Animals, Birds, Canon 50D, Nature, Photography

Same Harris Hawk, Different Day

It all started with this post when I first wrote about this Harris Hawk and asked for your opinion on how you would have handled it if you were the photographer.  I got some interesting feedback, and I have tried most of the suggestions, with the exception of this,  “I might try an unorthodox approach of treating a relatively still subject like it was in motion: ISO 400, 1/400 – 1/500 @ f/4.5 – f/4.”  An interesting idea considering the bird is pretty still as birds go. The author of the suggestion writes, Modes of Flight Blog, which covers many types of photography so check it out if you are interested.  So I went this morning to give it a try.

Didn’t work, and I’ll tell you why.  The 50mm lens I sometimes borrow, is in the camera bag of its actual owner.  Without that, I really don’t have a lens that can  handle the shutter speed/f-stop combination that had been suggested.  So, I will have to try again when I have the 50mm lens on me.  Here is what worked out today:

ISO 320 105mm f/5.6 1/30

This was my best overall color and clarity of feathers shot.

ISO 160 135mm f/5.6 1/6

And this was the best in terms of an interesting bird shot. Both photos were taken using a tripod and have been cropped and sharpened.

I will go back to reshoot at some point.



50mm Lens, Nature, Photography

Have lens, will borrow…

I am borrowing a Canon EF 50mm f/1.8 lens from a friend, so I took it outside this morning with my tripod to see what the depth of field (how much of the total photo is in focus) would look like at some of the lower f-stop numbers.  My kit lens that I usually use, really starts at f/5.6.  For these shots, I had my camera set to Av, so I was changing the f-stop, but letting the camera pick the shutter speed.  I used my tripod for these.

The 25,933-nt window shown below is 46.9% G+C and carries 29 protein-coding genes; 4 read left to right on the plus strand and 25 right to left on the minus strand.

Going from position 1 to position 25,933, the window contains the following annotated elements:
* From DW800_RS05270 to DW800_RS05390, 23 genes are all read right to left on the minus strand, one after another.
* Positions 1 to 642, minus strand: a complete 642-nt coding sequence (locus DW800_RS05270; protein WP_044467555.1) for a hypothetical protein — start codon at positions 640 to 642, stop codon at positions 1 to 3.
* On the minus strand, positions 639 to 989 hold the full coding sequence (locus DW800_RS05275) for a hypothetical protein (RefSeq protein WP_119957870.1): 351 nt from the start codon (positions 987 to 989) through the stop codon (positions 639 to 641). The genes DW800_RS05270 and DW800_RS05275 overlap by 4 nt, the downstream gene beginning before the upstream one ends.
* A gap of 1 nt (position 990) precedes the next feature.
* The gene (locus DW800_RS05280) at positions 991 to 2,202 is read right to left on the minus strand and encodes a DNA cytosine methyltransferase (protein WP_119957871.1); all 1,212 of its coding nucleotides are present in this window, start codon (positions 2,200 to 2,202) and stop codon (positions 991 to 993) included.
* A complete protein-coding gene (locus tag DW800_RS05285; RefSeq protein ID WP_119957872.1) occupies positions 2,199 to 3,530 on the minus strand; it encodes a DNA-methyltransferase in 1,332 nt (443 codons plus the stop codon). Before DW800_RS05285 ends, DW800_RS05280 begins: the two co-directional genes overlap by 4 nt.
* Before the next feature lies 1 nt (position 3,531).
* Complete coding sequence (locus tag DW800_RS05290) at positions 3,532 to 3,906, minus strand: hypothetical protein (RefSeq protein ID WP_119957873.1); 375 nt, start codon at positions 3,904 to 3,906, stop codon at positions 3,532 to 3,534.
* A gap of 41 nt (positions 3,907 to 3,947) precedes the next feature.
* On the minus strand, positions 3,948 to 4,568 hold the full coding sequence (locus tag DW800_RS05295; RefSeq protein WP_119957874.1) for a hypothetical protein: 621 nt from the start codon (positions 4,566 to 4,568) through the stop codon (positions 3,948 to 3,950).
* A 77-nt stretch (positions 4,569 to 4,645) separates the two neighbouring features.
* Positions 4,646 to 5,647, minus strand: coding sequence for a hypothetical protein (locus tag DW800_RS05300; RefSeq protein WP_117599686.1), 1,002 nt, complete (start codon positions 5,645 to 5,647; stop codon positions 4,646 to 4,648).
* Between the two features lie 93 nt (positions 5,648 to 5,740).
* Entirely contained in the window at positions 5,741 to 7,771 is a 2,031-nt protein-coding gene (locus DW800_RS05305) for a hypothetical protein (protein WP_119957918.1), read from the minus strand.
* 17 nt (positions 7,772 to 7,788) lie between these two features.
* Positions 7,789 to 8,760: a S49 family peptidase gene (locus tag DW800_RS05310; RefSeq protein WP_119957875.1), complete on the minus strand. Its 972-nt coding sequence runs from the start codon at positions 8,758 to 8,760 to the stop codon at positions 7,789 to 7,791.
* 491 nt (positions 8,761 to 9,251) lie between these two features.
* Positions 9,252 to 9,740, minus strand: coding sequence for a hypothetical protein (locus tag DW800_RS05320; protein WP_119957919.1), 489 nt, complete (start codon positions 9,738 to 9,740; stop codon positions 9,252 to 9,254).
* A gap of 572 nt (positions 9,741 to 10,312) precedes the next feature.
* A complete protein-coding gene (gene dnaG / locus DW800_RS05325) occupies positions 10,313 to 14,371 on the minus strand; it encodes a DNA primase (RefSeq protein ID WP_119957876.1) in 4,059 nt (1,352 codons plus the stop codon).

What I am hoping to show here, is the amount of background blur that the lower f-stop numbers can provide.  This is one of the reasons that this lens would be good for portraits. The lower the f-stop number, the more background blur, so the photo with the least blur is the last one inserted in the post that is f/5.6

There are two other things that I noticed about this lens right away.  One is that it is noisy when using auto focus, that would make it hard to sneak up on bugs.  I will be attempting to sneak up on bugs, just to see if I can with this lens. The second is that it is not image stabilized, which could mean some blur if you were holding the camera instead of using a tripod.  However, because it is a small lens, there is not a lot of weight, so I am curious to see how much hand-held shake is going to be an issue as I use the lens.